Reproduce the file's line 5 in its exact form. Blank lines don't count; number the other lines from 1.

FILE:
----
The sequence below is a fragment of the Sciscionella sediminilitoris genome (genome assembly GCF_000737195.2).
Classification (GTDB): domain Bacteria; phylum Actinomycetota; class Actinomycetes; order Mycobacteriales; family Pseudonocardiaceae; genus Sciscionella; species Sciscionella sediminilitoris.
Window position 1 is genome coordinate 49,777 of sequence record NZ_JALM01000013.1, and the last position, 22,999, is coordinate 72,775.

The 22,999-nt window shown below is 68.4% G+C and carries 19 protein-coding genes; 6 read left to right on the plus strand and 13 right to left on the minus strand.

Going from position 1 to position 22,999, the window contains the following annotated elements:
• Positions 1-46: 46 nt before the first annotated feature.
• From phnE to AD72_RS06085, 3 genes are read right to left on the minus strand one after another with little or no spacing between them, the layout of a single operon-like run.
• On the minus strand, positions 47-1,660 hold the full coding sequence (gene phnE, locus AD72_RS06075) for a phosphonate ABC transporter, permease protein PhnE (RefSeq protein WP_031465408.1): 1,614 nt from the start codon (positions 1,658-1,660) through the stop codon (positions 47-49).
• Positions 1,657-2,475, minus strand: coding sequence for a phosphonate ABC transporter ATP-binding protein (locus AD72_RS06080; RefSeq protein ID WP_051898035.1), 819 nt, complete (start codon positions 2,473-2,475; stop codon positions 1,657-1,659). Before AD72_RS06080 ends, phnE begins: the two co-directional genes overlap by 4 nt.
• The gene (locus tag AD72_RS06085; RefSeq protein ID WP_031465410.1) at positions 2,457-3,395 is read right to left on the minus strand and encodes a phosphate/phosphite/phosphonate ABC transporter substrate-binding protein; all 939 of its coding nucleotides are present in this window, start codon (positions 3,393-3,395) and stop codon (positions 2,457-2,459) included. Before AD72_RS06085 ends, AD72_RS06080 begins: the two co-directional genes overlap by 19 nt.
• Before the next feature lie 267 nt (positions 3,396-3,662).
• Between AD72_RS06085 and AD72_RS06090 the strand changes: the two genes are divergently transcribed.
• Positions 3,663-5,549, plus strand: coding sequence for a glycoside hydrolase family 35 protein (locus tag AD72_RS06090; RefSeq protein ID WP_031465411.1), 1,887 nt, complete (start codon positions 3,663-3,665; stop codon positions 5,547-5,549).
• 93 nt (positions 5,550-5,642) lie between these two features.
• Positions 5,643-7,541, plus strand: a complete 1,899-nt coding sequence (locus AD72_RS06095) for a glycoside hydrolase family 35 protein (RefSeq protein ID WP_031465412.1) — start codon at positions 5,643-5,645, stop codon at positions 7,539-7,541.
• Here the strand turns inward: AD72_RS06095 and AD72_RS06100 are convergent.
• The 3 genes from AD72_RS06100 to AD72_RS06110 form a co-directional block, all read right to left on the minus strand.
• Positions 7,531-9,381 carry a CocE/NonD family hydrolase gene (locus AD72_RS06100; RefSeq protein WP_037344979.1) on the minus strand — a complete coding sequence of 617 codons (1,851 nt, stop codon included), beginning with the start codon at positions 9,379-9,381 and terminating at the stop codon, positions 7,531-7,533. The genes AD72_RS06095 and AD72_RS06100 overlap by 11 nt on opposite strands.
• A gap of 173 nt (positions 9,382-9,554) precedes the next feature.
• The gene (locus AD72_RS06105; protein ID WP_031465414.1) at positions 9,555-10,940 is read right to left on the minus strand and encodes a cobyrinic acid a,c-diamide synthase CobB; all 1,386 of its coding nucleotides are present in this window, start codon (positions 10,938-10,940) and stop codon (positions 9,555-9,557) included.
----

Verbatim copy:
Going from position 1 to position 22,999, the window contains the following annotated elements: